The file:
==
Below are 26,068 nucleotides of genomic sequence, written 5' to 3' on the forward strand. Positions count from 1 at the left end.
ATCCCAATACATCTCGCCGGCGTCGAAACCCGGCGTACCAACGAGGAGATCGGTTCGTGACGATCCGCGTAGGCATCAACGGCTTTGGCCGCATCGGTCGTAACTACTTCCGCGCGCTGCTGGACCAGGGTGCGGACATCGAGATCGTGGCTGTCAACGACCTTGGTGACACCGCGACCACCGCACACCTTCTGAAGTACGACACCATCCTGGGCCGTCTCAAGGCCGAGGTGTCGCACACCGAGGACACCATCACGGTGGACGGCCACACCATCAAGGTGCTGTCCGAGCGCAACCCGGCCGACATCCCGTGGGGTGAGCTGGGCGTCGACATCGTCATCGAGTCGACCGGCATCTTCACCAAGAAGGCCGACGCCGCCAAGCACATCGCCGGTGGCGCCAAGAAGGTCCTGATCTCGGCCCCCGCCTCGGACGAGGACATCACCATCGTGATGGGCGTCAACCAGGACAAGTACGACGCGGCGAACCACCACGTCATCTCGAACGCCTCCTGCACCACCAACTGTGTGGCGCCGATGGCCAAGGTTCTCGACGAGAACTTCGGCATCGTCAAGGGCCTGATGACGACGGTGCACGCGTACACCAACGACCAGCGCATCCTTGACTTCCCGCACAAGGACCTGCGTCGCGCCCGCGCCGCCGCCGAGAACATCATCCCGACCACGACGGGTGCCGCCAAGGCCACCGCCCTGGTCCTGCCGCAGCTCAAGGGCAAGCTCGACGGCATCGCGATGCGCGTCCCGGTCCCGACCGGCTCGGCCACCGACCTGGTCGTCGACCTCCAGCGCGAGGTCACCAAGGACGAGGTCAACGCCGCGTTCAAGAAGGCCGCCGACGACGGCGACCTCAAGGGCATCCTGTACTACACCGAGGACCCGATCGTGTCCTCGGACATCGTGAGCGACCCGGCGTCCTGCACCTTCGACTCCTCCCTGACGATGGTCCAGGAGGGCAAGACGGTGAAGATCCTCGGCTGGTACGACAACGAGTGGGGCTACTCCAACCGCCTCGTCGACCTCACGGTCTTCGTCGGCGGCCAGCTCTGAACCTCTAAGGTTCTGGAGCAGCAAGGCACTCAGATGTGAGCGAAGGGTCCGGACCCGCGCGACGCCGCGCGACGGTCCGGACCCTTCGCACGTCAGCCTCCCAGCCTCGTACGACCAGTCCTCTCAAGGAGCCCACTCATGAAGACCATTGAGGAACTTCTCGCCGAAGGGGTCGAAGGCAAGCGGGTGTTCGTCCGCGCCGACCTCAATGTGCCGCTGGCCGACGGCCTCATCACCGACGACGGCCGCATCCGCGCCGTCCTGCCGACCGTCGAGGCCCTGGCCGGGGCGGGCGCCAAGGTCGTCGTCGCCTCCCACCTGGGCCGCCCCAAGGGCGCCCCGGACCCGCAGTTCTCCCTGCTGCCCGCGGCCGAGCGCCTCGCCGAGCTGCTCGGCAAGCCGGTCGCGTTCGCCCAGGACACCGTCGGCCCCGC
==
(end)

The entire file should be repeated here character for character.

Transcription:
Below are 26,068 nucleotides of genomic sequence, written 5' to 3' on the forward strand. Positions count from 1 at the left end.
ATCCCAATACATCTCGCCGGCGTCGAAACCCGGCGTACCAACGAGGAGATCGGTTCGTGACGATCCGCGTAGGCATCAACGGCTTTGGCCGCATCGGTCGTAACTACTTCCGCGCGCTGCTGGACCAGGGTGCGGACATCGAGATCGTGGCTGTCAACGACCTTGGTGACACCGCGACCACCGCACACCTTCTGAAGTACGACACCATCCTGGGCCGTCTCAAGGCCGAGGTGTCGCACACCGAGGACACCATCACGGTGGACGGCCACACCATCAAGGTGCTGTCCGAGCGCAACCCGGCCGACATCCCGTGGGGTGAGCTGGGCGTCGACATCGTCATCGAGTCGACCGGCATCTTCACCAAGAAGGCCGACGCCGCCAAGCACATCGCCGGTGGCGCCAAGAAGGTCCTGATCTCGGCCCCCGCCTCGGACGAGGACATCACCATCGTGATGGGCGTCAACCAGGACAAGTACGACGCGGCGAACCACCACGTCATCTCGAACGCCTCCTGCACCACCAACTGTGTGGCGCCGATGGCCAAGGTTCTCGACGAGAACTTCGGCATCGTCAAGGGCCTGATGACGACGGTGCACGCGTACACCAACGACCAGCGCATCCTTGACTTCCCGCACAAGGACCTGCGTCGCGCCCGCGCCGCCGCCGAGAACATCATCCCGACCACGACGGGTGCCGCCAAGGCCACCGCCCTGGTCCTGCCGCAGCTCAAGGGCAAGCTCGACGGCATCGCGATGCGCGTCCCGGTCCCGACCGGCTCGGCCACCGACCTGGTCGTCGACCTCCAGCGCGAGGTCACCAAGGACGAGGTCAACGCCGCGTTCAAGAAGGCCGCCGACGACGGCGACCTCAAGGGCATCCTGTACTACACCGAGGACCCGATCGTGTCCTCGGACATCGTGAGCGACCCGGCGTCCTGCACCTTCGACTCCTCCCTGACGATGGTCCAGGAGGGCAAGACGGTGAAGATCCTCGGCTGGTACGACAACGAGTGGGGCTACTCCAACCGCCTCGTCGACCTCACGGTCTTCGTCGGCGGCCAGCTCTGAACCTCTAAGGTTCTGGAGCAGCAAGGCACTCAGATGTGAGCGAAGGGTCCGGACCCGCGCGACGCCGCGCGACGGTCCGGACCCTTCGCACGTCAGCCTCCCAGCCTCGTACGACCAGTCCTCTCAAGGAGCCCACTCATGAAGACCATTGAGGAACTTCTCGCCGAAGGGGTCGAAGGCAAGCGGGTGTTCGTCCGCGCCGACCTCAATGTGCCGCTGGCCGACGGCCTCATCACCGACGACGGCCGCATCCGCGCCGTCCTGCCGACCGTCGAGGCCCTGGCCGGGGCGGGCGCCAAGGTCGTCGTCGCCTCCCACCTGGGCCGCCCCAAGGGCGCCCCGGACCCGCAGTTCTCCCTGCTGCCCGCGGCCGAGCGCCTCGCCGAGCTGCTCGGCAAGCCGGTCGCGTTCGCCCAGGACACCGTCGGCCCCGC